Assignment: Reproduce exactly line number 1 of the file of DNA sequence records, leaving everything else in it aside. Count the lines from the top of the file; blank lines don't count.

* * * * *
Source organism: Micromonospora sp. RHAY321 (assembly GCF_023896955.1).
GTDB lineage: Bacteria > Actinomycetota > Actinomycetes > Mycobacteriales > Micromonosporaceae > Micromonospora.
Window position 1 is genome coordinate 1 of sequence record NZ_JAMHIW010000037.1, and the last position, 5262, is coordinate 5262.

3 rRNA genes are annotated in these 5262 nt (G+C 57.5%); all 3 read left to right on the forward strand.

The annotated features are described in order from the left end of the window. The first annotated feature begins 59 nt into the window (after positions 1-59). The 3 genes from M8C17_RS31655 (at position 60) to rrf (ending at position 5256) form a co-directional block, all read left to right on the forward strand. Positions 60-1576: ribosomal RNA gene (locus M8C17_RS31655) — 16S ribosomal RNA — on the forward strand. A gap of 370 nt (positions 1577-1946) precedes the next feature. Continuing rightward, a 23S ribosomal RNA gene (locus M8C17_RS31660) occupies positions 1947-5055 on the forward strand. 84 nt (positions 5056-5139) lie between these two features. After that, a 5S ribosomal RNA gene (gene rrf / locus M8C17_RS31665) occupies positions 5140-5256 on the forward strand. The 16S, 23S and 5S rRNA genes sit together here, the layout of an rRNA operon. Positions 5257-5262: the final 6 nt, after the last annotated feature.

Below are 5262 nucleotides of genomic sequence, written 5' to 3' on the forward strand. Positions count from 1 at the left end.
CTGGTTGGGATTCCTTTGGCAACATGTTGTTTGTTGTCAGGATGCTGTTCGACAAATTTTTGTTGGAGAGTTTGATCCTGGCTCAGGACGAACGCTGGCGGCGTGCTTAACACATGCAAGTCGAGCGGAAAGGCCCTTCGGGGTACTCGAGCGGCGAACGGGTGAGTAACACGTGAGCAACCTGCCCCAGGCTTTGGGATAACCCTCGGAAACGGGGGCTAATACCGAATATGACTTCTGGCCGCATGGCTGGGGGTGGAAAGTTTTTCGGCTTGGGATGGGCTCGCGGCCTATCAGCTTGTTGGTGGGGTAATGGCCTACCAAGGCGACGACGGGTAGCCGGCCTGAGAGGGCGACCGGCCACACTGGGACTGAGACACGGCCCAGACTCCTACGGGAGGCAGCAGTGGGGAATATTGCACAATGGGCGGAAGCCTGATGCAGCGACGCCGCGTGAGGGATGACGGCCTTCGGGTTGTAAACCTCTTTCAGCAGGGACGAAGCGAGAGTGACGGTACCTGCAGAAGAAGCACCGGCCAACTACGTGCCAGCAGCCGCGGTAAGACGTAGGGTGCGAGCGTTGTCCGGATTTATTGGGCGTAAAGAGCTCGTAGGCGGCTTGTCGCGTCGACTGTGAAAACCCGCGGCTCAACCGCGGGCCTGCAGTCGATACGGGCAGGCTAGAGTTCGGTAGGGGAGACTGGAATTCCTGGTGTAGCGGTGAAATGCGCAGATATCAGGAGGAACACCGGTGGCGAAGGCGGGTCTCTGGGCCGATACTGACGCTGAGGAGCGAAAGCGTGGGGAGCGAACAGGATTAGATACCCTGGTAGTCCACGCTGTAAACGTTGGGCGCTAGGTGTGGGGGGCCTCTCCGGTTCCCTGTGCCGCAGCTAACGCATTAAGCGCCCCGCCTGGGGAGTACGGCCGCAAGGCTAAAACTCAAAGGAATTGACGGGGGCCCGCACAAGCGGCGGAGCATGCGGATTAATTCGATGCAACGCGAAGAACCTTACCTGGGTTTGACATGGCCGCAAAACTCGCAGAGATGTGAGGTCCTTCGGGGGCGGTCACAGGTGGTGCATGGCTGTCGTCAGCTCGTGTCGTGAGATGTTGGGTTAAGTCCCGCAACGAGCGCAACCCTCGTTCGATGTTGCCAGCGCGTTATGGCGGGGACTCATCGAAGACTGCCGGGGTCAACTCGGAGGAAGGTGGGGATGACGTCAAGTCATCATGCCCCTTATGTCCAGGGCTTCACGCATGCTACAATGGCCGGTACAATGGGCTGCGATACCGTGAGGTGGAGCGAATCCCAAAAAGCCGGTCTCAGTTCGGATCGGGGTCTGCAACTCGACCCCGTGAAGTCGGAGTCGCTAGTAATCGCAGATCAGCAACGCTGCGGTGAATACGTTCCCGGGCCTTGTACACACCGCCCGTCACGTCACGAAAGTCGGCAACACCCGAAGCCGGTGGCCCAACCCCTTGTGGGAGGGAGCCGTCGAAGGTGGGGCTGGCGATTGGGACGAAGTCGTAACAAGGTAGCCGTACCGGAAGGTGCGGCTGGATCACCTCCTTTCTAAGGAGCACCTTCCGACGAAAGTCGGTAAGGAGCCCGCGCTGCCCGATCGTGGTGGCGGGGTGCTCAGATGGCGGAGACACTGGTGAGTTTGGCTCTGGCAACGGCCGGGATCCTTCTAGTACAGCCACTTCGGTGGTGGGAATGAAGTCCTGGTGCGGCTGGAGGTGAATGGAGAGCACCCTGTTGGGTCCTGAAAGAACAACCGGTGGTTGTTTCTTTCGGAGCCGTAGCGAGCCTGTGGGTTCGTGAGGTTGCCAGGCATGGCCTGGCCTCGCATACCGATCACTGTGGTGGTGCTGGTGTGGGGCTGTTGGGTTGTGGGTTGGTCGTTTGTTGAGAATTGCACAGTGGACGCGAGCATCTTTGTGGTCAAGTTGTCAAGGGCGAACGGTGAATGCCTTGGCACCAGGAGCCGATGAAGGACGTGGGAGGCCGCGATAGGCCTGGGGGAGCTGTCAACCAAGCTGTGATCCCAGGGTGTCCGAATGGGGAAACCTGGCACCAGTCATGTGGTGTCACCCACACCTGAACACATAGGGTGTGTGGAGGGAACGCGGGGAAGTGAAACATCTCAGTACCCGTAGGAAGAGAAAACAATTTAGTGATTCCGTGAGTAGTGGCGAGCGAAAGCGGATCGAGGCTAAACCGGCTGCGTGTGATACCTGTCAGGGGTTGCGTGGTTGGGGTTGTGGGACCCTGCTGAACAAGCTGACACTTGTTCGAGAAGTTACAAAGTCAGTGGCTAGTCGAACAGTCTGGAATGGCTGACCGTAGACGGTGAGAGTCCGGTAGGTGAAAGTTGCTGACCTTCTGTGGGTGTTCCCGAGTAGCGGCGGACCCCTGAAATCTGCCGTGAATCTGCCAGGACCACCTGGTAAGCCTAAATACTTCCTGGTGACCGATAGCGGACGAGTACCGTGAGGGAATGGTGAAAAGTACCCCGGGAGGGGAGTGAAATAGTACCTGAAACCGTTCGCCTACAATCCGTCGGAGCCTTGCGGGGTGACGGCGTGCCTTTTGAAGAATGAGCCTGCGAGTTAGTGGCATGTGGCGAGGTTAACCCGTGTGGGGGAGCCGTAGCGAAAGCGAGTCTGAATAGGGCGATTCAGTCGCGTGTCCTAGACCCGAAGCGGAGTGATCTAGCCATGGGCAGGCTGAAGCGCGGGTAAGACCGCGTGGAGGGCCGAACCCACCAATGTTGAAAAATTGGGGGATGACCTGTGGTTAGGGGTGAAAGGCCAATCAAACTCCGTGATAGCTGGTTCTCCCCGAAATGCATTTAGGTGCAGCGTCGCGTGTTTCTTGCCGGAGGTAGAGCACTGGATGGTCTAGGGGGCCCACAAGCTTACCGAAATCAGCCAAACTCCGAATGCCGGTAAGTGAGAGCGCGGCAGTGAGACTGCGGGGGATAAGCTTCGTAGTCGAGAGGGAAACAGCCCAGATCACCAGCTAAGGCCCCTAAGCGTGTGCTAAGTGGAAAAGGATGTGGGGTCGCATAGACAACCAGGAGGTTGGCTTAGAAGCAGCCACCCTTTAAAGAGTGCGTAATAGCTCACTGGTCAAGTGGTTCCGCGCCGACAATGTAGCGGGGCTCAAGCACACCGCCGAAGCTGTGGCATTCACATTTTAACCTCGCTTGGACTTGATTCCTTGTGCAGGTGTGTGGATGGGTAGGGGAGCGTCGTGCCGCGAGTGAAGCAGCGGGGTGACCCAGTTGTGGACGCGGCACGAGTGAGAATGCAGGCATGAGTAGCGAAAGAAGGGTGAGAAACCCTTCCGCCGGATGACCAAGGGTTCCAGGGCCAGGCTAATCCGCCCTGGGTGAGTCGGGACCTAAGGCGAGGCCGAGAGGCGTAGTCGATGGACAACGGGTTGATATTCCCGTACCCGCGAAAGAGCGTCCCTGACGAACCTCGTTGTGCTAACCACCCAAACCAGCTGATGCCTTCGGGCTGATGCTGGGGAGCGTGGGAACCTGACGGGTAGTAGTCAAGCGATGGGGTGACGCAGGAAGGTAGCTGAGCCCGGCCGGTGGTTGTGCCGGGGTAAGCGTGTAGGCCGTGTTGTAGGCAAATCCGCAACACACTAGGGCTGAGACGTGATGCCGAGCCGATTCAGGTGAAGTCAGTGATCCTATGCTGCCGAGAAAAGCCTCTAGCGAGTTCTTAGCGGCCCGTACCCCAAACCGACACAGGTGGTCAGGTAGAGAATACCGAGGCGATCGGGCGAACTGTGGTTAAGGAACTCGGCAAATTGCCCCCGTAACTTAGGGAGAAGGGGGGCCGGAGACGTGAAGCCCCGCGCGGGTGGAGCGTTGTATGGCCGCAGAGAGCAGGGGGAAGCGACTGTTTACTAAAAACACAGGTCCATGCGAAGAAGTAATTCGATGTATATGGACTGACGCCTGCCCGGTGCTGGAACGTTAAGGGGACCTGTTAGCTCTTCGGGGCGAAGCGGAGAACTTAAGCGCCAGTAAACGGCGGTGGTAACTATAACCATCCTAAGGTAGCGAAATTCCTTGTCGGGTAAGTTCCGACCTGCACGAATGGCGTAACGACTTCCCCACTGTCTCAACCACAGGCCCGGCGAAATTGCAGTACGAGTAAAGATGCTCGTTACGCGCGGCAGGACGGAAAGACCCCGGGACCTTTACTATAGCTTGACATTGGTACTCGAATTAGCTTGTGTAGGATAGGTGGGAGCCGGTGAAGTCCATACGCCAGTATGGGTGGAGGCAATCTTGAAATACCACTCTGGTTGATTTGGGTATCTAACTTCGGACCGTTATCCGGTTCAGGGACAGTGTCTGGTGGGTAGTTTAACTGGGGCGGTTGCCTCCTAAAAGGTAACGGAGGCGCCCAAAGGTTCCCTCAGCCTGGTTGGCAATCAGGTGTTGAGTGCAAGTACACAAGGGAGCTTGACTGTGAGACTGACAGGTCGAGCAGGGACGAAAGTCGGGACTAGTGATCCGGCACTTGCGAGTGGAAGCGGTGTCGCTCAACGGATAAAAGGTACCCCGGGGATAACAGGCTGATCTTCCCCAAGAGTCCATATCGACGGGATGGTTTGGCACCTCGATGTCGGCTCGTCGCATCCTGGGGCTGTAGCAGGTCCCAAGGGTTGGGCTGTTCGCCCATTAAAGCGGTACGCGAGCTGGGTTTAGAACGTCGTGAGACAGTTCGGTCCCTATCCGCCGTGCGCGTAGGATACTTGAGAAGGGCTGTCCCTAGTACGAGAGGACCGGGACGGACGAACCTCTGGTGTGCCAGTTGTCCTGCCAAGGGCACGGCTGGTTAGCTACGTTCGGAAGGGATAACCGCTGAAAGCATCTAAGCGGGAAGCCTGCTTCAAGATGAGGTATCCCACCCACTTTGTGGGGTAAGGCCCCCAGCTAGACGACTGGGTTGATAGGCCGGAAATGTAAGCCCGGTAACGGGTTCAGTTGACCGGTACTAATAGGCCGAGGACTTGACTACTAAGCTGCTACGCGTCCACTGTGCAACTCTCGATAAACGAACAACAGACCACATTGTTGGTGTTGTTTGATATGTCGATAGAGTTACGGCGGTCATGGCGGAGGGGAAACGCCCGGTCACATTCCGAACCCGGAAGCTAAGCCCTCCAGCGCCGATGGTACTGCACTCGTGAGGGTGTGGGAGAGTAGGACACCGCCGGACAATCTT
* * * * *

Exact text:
Source organism: Micromonospora sp. RHAY321 (assembly GCF_023896955.1).